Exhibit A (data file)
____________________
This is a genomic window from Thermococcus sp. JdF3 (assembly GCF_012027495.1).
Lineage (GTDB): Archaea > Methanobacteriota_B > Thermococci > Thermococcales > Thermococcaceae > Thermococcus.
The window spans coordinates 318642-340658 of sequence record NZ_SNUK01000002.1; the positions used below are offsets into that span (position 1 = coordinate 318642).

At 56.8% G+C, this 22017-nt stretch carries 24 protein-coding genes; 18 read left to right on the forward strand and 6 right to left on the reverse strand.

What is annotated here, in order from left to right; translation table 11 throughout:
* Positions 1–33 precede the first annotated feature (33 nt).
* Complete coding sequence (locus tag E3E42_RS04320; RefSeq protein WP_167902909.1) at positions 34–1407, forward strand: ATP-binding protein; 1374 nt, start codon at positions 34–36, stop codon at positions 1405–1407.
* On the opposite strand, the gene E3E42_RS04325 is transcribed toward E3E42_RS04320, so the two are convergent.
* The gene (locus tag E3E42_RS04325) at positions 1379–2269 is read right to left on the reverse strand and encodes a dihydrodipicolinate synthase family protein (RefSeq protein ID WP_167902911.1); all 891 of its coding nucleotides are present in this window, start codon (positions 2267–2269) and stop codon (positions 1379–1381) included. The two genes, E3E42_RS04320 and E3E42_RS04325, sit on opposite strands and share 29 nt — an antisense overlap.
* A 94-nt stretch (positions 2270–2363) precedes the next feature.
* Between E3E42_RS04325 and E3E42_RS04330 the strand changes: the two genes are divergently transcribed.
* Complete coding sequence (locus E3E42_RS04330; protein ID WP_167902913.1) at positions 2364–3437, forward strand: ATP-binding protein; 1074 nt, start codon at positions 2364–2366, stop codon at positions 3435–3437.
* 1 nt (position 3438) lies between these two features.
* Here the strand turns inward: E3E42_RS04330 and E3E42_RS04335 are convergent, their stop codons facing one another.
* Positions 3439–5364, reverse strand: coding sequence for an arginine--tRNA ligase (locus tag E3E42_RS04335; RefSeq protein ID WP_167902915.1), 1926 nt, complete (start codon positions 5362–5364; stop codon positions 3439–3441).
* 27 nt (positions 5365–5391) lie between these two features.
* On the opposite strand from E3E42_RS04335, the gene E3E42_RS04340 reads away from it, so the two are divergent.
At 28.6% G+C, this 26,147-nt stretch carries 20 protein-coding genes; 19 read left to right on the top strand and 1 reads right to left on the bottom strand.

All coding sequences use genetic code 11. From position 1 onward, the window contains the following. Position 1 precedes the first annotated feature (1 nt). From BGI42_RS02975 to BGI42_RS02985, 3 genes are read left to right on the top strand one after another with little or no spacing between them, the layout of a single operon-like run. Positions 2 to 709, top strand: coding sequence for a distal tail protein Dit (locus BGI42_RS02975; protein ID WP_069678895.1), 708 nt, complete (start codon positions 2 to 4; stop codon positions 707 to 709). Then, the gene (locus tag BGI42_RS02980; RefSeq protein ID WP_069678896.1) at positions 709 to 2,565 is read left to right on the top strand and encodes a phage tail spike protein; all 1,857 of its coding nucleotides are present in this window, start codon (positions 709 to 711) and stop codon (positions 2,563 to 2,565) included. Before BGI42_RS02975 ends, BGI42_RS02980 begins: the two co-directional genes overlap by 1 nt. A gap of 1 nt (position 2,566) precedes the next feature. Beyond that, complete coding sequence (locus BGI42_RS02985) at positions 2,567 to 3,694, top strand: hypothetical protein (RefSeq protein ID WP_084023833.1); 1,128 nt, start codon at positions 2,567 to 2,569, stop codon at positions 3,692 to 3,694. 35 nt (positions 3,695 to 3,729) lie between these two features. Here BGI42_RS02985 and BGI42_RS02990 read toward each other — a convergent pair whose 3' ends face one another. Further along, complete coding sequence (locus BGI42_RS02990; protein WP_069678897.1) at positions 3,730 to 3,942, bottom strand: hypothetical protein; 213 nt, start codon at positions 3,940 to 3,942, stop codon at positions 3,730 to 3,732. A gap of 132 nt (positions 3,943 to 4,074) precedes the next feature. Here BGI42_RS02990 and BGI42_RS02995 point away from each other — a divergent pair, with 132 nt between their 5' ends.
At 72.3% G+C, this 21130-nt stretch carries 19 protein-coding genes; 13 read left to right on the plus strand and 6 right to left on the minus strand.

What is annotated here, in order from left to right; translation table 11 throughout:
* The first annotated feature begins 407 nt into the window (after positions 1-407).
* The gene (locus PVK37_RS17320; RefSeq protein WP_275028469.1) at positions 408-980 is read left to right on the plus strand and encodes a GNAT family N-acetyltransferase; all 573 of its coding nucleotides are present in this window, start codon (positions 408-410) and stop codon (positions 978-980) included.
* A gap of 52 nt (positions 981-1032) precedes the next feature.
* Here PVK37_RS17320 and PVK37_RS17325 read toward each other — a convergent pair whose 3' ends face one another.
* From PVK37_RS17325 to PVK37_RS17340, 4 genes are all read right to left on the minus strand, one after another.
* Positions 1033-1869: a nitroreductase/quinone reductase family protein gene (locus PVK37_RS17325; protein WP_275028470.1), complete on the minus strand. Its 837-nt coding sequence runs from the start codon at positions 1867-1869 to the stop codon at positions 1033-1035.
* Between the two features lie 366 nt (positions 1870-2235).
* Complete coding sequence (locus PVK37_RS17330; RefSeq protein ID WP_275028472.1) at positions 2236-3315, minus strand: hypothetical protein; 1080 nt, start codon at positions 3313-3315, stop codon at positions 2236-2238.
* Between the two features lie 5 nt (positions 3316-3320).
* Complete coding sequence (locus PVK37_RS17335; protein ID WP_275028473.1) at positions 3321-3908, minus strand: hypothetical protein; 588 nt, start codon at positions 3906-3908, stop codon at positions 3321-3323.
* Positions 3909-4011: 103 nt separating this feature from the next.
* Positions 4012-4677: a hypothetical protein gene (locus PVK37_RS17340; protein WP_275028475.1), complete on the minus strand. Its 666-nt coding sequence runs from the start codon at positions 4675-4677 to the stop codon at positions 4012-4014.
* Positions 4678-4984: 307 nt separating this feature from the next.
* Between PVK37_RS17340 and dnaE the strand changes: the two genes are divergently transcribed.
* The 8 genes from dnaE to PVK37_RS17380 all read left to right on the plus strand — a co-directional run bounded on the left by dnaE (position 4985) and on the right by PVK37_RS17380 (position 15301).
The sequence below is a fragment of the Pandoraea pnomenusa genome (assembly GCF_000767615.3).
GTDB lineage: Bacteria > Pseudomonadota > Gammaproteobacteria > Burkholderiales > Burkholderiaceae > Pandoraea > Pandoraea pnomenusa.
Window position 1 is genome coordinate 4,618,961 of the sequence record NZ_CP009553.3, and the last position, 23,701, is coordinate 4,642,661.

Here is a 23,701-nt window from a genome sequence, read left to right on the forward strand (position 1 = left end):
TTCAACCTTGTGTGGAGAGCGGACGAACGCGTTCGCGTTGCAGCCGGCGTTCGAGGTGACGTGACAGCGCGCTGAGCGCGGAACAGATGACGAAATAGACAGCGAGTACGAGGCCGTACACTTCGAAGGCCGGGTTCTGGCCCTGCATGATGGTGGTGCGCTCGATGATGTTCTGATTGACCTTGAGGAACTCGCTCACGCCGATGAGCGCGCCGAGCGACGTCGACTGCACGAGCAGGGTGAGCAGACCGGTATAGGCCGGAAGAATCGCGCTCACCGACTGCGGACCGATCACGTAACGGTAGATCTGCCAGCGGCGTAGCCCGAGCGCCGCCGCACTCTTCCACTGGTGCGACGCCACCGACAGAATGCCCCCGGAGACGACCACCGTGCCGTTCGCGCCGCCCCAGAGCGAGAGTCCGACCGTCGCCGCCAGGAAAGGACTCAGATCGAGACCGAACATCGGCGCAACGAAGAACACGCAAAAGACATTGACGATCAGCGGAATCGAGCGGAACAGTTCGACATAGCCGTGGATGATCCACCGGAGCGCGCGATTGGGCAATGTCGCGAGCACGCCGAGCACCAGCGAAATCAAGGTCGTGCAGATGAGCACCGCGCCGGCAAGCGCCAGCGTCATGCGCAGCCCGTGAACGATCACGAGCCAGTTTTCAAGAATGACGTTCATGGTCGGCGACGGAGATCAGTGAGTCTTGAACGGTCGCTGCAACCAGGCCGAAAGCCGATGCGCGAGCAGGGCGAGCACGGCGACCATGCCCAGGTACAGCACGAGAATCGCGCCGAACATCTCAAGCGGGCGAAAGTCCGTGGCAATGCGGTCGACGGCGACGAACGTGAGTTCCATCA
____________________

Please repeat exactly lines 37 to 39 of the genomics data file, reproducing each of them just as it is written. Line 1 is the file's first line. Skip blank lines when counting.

The sequence below is a fragment of the Pandoraea pnomenusa genome (assembly GCF_000767615.3).
GTDB lineage: Bacteria > Pseudomonadota > Gammaproteobacteria > Burkholderiales > Burkholderiaceae > Pandoraea > Pandoraea pnomenusa.
Window position 1 is genome coordinate 4,618,961 of the sequence record NZ_CP009553.3, and the last position, 23,701, is coordinate 4,642,661.